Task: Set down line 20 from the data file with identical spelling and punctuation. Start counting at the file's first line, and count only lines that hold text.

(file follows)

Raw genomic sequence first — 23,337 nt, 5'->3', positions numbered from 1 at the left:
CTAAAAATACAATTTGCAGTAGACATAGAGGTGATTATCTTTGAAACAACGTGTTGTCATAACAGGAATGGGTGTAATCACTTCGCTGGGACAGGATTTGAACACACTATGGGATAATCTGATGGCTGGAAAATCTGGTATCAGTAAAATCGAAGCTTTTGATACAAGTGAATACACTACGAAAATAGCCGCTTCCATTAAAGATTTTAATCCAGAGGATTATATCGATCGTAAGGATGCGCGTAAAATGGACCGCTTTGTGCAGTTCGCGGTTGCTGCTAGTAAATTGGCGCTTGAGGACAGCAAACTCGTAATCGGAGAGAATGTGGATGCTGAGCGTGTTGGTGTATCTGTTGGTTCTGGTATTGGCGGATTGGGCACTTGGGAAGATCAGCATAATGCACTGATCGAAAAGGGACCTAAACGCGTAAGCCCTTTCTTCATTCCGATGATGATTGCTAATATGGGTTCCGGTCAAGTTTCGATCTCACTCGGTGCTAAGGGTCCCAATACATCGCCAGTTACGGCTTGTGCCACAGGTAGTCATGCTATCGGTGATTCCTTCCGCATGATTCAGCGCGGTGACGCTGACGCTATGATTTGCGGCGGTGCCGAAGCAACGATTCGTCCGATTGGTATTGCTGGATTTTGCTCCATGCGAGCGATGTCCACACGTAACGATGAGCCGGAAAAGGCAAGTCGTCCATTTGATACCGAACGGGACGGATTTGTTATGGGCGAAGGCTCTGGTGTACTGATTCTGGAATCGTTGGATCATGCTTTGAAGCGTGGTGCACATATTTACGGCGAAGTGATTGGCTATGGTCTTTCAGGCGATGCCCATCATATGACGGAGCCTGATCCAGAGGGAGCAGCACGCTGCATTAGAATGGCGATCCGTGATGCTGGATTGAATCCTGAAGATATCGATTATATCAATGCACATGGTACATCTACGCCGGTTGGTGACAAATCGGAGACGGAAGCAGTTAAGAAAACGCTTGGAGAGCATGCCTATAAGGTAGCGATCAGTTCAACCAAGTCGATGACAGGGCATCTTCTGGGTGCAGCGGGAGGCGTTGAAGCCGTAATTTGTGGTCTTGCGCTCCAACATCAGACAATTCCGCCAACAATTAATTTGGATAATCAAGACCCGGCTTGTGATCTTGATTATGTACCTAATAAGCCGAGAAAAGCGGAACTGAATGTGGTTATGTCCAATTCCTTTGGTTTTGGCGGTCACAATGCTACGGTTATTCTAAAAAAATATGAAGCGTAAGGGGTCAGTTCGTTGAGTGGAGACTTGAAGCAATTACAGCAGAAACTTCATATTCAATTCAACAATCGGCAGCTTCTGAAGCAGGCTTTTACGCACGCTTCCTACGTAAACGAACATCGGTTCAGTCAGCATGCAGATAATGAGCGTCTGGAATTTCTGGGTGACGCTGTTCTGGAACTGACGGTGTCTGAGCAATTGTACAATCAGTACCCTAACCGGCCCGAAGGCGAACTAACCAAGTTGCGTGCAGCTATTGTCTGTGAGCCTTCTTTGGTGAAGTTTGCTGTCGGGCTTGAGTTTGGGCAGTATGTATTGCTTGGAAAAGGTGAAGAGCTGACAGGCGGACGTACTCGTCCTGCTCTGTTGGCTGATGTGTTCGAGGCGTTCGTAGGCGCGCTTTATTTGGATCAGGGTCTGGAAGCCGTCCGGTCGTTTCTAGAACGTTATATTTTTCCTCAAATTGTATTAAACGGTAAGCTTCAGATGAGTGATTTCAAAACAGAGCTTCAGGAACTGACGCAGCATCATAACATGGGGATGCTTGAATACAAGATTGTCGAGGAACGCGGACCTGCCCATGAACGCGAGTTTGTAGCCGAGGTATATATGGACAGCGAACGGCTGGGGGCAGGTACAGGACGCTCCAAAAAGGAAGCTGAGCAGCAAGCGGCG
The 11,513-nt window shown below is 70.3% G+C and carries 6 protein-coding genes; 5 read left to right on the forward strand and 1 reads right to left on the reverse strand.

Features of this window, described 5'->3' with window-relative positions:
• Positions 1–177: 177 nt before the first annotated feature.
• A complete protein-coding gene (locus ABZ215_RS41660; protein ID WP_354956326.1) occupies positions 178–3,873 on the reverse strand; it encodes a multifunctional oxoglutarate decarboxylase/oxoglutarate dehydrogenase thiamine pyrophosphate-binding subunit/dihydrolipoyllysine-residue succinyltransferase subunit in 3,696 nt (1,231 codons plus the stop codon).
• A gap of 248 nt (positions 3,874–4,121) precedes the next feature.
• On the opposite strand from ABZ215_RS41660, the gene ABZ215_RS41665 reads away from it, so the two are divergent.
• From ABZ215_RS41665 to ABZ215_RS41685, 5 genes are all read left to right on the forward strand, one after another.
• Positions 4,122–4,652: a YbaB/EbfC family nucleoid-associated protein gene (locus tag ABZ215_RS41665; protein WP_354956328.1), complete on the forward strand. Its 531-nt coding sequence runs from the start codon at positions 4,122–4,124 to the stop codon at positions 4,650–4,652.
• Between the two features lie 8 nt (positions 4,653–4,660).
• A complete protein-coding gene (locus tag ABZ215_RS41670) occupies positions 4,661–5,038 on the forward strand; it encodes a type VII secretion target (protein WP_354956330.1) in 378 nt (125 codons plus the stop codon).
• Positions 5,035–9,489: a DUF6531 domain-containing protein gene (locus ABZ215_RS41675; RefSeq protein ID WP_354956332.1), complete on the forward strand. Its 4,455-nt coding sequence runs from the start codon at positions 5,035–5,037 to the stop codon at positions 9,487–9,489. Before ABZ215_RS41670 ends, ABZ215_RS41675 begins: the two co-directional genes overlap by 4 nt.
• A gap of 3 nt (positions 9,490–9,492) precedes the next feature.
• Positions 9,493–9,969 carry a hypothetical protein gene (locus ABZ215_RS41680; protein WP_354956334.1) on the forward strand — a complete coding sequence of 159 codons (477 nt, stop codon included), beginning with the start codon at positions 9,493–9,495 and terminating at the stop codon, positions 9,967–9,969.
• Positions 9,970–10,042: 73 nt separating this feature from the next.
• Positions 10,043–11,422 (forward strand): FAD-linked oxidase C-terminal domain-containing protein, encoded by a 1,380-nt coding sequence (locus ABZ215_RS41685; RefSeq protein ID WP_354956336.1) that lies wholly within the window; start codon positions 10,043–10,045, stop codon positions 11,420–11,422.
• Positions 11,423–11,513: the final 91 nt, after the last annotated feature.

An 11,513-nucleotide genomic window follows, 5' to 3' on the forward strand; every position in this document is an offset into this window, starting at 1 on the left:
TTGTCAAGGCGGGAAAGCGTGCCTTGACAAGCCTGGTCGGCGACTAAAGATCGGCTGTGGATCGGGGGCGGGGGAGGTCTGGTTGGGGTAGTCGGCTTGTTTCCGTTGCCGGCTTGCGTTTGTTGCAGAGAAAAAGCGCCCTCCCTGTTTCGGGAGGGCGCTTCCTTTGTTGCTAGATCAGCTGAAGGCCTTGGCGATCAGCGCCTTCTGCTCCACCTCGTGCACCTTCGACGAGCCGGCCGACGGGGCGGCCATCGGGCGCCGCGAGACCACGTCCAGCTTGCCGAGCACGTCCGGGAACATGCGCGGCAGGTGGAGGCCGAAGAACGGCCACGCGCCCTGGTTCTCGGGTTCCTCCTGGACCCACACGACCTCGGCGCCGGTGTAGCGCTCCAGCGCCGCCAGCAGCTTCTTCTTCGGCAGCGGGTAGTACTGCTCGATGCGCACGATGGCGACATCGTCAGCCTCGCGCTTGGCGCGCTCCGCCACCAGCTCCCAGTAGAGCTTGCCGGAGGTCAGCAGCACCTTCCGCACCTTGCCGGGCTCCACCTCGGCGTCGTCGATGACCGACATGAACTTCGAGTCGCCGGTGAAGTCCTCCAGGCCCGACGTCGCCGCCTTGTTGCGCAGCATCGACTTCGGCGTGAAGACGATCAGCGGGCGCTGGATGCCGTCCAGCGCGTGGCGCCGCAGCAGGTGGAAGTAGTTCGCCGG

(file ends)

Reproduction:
TTGTCAAGGCGGGAAAGCGTGCCTTGACAAGCCTGGTCGGCGACTAAAGATCGGCTGTGGATCGGGGGCGGGGGAGGTCTGGTTGGGGTAGTCGGCTTGTTTCCGTTGCCGGCTTGCGTTTGTTGCAGAGAAAAAGCGCCCTCCCTGTTTCGGGAGGGCGCTTCCTTTGTTGCTAGATCAGCTGAAGGCCTTGGCGATCAGCGCCTTCTGCTCCACCTCGTGCACCTTCGACGAGCCGGCCGACGGGGCGGCCATCGGGCGCCGCGAGACCACGTCCAGCTTGCCGAGCACGTCCGGGAACATGCGCGGCAGGTGGAGGCCGAAGAACGGCCACGCGCCCTGGTTCTCGGGTTCCTCCTGGACCCACACGACCTCGGCGCCGGTGTAGCGCTCCAGCGCCGCCAGCAGCTTCTTCTTCGGCAGCGGGTAGTACTGCTCGATGCGCACGATGGCGACATCGTCAGCCTCGCGCTTGGCGCGCTCCGCCACCAGCTCCCAGTAGAGCTTGCCGGAGGTCAGCAGCACCTTCCGCACCTTGCCGGGCTCCACCTCGGCGTCGTCGATGACCGACATGAACTTCGAGTCGCCGGTGAAGTCCTCCAGGCCCGACGTCGCCGCCTTGTTGCGCAGCATCGACTTCGGCGTGAAGACGATCAGCGGGCGCTGGATGCCGTCCAGCGCGTGGCGCCGCAGCAGGTGGAAGTAGTTCGCCGG